|By Tim Reid1/3
|By Tim Reid
|By Tim Reid2/3
|By Tim Reid
|By Tim Reid3/3
|By Tim Reid
By Tim Reid
LITTLE HOCKING, Ohio (Reuters) - While revelations that Donald Trump Jr. welcomed Russian help in last year's presidential election roil Washington, asking about it along southern Ohio's Appalachian Highway can draw some pretty strange looks.
In the mostly rural, heavily Baptist and predominately Trump-supporting terrain, the collective reaction ranges from ignorance about the Russia investigation, to a belief that some media want to destroy Republican President Donald Trump and his family, to complete disinterest.
Many of the 20 people interviewed in several Ohio towns were dismissive of the barrage of headlines about a June 2016 meeting between Trump's eldest son Donald Jr. and a woman he was told was a Russian government lawyer who might have damaging information about Democratic election rival Hillary Clinton.
The revelation was made when Trump Jr. released a series of emails on Tuesday amid investigations of U.S. intelligence agency conclusions that Moscow sought to help Trump win. Russia has denied allegations of interfering in the election and Trump has denied his campaign colluded with Russian officials, sometimes dismissing the notion as "fake news."
In Little Hocking, Ohio, Lisa Walker, 54, runs a small thrift shop. Wearing a t-shirt emblazoned with the American flag, she says her husband has expressed fears that somebody is going to try and assassinate Trump.
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She and her husband voted for Trump. She has followed the revelations about the younger Trump on the news. She sees the Russia investigation as proof that "people are out to get Trump. I would hope they have better things to do than play games and attack Trump."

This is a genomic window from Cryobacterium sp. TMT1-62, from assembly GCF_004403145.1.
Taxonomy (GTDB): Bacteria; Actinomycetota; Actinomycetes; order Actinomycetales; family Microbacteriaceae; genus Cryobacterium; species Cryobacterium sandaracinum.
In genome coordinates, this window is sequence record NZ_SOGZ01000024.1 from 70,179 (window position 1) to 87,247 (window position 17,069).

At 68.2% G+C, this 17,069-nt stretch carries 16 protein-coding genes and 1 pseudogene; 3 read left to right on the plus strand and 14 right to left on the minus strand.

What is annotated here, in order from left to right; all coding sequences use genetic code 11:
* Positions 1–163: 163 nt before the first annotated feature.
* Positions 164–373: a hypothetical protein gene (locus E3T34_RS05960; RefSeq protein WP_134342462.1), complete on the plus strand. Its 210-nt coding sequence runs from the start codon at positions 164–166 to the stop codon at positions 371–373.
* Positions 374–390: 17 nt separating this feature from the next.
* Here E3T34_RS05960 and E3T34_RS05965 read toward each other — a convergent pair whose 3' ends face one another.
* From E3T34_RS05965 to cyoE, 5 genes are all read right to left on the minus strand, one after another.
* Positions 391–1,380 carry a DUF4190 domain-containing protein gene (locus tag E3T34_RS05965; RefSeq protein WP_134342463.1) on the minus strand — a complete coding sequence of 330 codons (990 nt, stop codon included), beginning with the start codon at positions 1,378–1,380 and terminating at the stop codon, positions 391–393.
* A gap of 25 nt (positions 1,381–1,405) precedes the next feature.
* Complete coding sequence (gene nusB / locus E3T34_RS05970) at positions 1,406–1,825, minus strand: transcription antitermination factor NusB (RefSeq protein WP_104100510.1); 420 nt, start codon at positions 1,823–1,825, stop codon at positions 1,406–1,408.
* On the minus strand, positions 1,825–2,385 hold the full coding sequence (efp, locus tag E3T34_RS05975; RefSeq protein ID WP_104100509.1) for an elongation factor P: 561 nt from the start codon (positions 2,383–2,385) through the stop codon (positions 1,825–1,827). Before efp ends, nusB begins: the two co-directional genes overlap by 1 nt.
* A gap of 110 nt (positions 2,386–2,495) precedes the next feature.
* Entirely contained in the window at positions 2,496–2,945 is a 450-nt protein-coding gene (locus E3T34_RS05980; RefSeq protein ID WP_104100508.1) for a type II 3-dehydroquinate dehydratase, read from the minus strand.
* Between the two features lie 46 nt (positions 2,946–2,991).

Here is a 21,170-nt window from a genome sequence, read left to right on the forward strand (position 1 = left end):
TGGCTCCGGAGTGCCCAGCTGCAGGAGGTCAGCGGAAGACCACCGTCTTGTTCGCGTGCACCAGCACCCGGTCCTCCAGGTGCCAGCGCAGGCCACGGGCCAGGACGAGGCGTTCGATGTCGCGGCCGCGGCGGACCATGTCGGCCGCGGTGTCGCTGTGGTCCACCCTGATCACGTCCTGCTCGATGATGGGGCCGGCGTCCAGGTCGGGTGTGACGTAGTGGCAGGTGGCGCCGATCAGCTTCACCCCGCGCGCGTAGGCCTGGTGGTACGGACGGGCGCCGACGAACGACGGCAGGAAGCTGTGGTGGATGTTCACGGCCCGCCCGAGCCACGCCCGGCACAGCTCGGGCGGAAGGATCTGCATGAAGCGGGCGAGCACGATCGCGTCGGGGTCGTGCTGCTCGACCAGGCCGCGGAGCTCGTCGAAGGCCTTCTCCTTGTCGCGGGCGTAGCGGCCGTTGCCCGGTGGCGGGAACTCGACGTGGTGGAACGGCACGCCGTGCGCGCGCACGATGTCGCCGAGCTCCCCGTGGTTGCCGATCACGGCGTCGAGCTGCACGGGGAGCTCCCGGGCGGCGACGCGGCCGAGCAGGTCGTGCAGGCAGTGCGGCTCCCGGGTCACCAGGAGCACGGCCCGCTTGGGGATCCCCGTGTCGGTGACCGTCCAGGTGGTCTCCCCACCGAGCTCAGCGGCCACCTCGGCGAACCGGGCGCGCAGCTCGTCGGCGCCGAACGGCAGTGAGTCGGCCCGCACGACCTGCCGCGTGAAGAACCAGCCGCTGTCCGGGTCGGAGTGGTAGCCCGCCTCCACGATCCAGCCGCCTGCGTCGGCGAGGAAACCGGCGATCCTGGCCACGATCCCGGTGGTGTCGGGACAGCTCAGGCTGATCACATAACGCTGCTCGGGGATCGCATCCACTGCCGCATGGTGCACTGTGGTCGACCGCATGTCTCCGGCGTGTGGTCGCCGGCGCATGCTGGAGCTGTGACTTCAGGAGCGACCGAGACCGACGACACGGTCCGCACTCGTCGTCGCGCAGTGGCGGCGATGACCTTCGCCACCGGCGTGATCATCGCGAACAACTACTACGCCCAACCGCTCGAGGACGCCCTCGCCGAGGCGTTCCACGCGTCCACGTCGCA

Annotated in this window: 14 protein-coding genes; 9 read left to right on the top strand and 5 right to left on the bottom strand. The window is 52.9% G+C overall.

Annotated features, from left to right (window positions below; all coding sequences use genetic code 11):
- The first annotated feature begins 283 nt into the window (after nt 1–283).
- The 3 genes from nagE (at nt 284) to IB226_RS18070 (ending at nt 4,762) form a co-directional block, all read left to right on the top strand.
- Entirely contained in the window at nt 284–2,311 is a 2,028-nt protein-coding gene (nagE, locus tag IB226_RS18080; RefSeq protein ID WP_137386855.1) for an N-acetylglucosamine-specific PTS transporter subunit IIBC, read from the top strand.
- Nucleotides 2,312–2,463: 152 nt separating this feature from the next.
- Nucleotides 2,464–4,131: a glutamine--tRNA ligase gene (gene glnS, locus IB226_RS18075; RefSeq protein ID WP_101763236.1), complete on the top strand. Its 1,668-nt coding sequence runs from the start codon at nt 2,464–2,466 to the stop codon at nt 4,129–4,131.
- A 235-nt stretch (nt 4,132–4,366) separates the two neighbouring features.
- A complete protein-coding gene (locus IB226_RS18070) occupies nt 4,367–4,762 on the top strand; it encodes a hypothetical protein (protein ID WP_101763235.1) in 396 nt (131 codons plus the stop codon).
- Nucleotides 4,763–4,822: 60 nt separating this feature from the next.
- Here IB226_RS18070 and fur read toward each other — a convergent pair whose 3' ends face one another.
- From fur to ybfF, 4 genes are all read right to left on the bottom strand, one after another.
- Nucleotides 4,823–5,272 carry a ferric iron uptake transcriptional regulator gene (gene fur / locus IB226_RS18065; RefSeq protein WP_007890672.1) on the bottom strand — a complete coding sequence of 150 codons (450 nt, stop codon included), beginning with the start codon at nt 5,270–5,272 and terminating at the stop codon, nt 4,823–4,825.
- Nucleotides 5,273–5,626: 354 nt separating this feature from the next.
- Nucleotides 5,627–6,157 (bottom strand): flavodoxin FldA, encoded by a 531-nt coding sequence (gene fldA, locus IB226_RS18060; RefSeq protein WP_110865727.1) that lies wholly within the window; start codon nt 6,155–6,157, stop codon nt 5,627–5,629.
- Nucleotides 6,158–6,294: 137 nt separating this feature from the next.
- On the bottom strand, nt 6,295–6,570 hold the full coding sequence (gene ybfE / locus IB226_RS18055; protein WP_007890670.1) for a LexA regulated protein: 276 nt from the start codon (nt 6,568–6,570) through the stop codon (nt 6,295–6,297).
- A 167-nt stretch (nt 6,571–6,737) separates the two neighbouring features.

Similarly, in Jackson and Piketon, Ohio, Donald Trump Jr.'s troubles appeared to strengthen support for his father and Trump family members who many in the area see as embattled victims.
In Hillsboro, the county seat of Highland County, the editor of the Hillsboro Times Gazette, Gary Abernathy, says many people in the county believe the media is trying to destroy Trump.
"It just plays into the belief here that the media is fixated on all things Russia," said Abernathy, whose newspaper was one of only six in the United States to have endorsed Trump for president during the election campaign.
"I don't mind Donald Trump being treated critically or aggressively, but not in a way that is an effort to drag him down. Donald Trump Jr. had one 20 minute meeting with a lawyer from Russia and it's wall-to-wall coverage."
Trump won Highland County with more than 76 percent of the vote, 12 points more than the 2012 Republican presidential candidate Mitt Romney won, part of a surge in votes for Trump in many Midwestern rural counties that was a significant factor in his victory.
Donald Jr.'s meeting stirred more questions and reporting about possible collusion or whether any U.S. laws were broken. Under the U.S. Federal Election Campaign Act, it is illegal for a foreign national to contribute to a U.S. political campaign.
Before the latest disclosures, Americans overall were sharply divided on what to make of reports about Trump and Russia.
According to a Reuters/Ipsos poll in June, 50 percent agreed "that President Trump or someone from his campaign worked with Russia to influence the 2016 election" while 33 percent disagreed and the remainder were unsure. Republicans, however, mostly expressed the opposite view: 66 percent said they disagreed that Trump or his campaign worked with Russia while 20 percent agreed and the rest were unsure.
In the Bob Evans diner in Jackson, three workers from Walmart were sitting down for lunch. They were Trump supporters.
Asked about the Russia investigation, they stared back blankly. "I have never heard anything about it," said Chastity Banks. Neither had her two colleagues.
(Reporting by Tim Reid; editing by Jason Szep and Grant McCool)